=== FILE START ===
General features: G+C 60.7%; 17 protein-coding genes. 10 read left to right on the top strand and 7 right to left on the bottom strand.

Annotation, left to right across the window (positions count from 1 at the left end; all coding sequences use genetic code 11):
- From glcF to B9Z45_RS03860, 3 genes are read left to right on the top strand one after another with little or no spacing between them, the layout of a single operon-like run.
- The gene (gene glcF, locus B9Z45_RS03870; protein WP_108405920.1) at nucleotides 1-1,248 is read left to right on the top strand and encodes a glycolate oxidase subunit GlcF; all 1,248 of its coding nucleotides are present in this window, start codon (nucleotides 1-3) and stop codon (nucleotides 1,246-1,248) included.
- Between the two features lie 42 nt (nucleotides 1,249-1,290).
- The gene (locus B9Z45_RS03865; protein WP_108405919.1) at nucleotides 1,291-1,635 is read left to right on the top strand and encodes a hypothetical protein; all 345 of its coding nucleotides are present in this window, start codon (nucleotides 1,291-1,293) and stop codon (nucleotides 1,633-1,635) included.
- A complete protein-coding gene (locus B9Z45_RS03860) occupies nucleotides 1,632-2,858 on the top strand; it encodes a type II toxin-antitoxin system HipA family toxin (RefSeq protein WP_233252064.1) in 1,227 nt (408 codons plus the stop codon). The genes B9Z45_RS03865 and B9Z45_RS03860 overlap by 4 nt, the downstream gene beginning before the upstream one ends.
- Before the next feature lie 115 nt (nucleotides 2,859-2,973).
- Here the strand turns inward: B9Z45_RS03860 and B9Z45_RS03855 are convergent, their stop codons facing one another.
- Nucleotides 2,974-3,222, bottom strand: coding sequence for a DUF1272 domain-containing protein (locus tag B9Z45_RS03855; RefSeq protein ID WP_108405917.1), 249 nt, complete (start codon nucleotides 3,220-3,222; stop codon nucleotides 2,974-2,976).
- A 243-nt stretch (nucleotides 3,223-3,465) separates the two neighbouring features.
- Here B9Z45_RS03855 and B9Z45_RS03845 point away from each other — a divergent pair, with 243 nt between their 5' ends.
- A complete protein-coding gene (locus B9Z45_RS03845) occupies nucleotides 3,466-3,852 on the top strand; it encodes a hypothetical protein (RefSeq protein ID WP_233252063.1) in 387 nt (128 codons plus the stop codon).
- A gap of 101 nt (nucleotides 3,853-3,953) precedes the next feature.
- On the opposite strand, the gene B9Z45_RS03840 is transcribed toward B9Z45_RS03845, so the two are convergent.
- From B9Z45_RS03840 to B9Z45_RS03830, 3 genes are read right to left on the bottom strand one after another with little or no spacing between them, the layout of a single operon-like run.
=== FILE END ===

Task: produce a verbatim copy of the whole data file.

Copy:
General features: G+C 60.7%; 17 protein-coding genes. 10 read left to right on the top strand and 7 right to left on the bottom strand.

Annotation, left to right across the window (positions count from 1 at the left end; all coding sequences use genetic code 11):
- From glcF to B9Z45_RS03860, 3 genes are read left to right on the top strand one after another with little or no spacing between them, the layout of a single operon-like run.
- The gene (gene glcF, locus B9Z45_RS03870; protein WP_108405920.1) at nucleotides 1-1,248 is read left to right on the top strand and encodes a glycolate oxidase subunit GlcF; all 1,248 of its coding nucleotides are present in this window, start codon (nucleotides 1-3) and stop codon (nucleotides 1,246-1,248) included.
- Between the two features lie 42 nt (nucleotides 1,249-1,290).
- The gene (locus B9Z45_RS03865; protein WP_108405919.1) at nucleotides 1,291-1,635 is read left to right on the top strand and encodes a hypothetical protein; all 345 of its coding nucleotides are present in this window, start codon (nucleotides 1,291-1,293) and stop codon (nucleotides 1,633-1,635) included.
- A complete protein-coding gene (locus B9Z45_RS03860) occupies nucleotides 1,632-2,858 on the top strand; it encodes a type II toxin-antitoxin system HipA family toxin (RefSeq protein WP_233252064.1) in 1,227 nt (408 codons plus the stop codon). The genes B9Z45_RS03865 and B9Z45_RS03860 overlap by 4 nt, the downstream gene beginning before the upstream one ends.
- Before the next feature lie 115 nt (nucleotides 2,859-2,973).
- Here the strand turns inward: B9Z45_RS03860 and B9Z45_RS03855 are convergent, their stop codons facing one another.
- Nucleotides 2,974-3,222, bottom strand: coding sequence for a DUF1272 domain-containing protein (locus tag B9Z45_RS03855; RefSeq protein ID WP_108405917.1), 249 nt, complete (start codon nucleotides 3,220-3,222; stop codon nucleotides 2,974-2,976).
- A 243-nt stretch (nucleotides 3,223-3,465) separates the two neighbouring features.
- Here B9Z45_RS03855 and B9Z45_RS03845 point away from each other — a divergent pair, with 243 nt between their 5' ends.
- A complete protein-coding gene (locus B9Z45_RS03845) occupies nucleotides 3,466-3,852 on the top strand; it encodes a hypothetical protein (RefSeq protein ID WP_233252063.1) in 387 nt (128 codons plus the stop codon).
- A gap of 101 nt (nucleotides 3,853-3,953) precedes the next feature.
- On the opposite strand, the gene B9Z45_RS03840 is transcribed toward B9Z45_RS03845, so the two are convergent.
- From B9Z45_RS03840 to B9Z45_RS03830, 3 genes are read right to left on the bottom strand one after another with little or no spacing between them, the layout of a single operon-like run.